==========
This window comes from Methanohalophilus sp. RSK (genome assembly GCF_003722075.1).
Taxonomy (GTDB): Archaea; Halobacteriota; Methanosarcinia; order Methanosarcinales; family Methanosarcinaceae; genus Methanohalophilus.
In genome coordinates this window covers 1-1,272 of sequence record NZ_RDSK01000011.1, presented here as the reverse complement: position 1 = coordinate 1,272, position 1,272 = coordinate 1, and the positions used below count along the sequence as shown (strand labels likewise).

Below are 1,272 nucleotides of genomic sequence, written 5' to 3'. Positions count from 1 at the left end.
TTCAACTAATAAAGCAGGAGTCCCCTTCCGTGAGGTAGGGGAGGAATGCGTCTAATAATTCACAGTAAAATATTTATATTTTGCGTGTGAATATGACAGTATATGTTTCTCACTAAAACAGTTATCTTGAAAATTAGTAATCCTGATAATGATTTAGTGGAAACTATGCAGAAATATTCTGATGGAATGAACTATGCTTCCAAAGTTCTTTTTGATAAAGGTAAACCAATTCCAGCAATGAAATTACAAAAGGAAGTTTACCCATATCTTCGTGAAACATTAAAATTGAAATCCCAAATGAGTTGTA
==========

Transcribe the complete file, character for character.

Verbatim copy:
This window comes from Methanohalophilus sp. RSK (genome assembly GCF_003722075.1).
Taxonomy (GTDB): Archaea; Halobacteriota; Methanosarcinia; order Methanosarcinales; family Methanosarcinaceae; genus Methanohalophilus.
In genome coordinates this window covers 1-1,272 of sequence record NZ_RDSK01000011.1, presented here as the reverse complement: position 1 = coordinate 1,272, position 1,272 = coordinate 1, and the positions used below count along the sequence as shown (strand labels likewise).

Below are 1,272 nucleotides of genomic sequence, written 5' to 3'. Positions count from 1 at the left end.
TTCAACTAATAAAGCAGGAGTCCCCTTCCGTGAGGTAGGGGAGGAATGCGTCTAATAATTCACAGTAAAATATTTATATTTTGCGTGTGAATATGACAGTATATGTTTCTCACTAAAACAGTTATCTTGAAAATTAGTAATCCTGATAATGATTTAGTGGAAACTATGCAGAAATATTCTGATGGAATGAACTATGCTTCCAAAGTTCTTTTTGATAAAGGTAAACCAATTCCAGCAATGAAATTACAAAAGGAAGTTTACCCATATCTTCGTGAAACATTAAAATTGAAATCCCAAATGAGTTGTA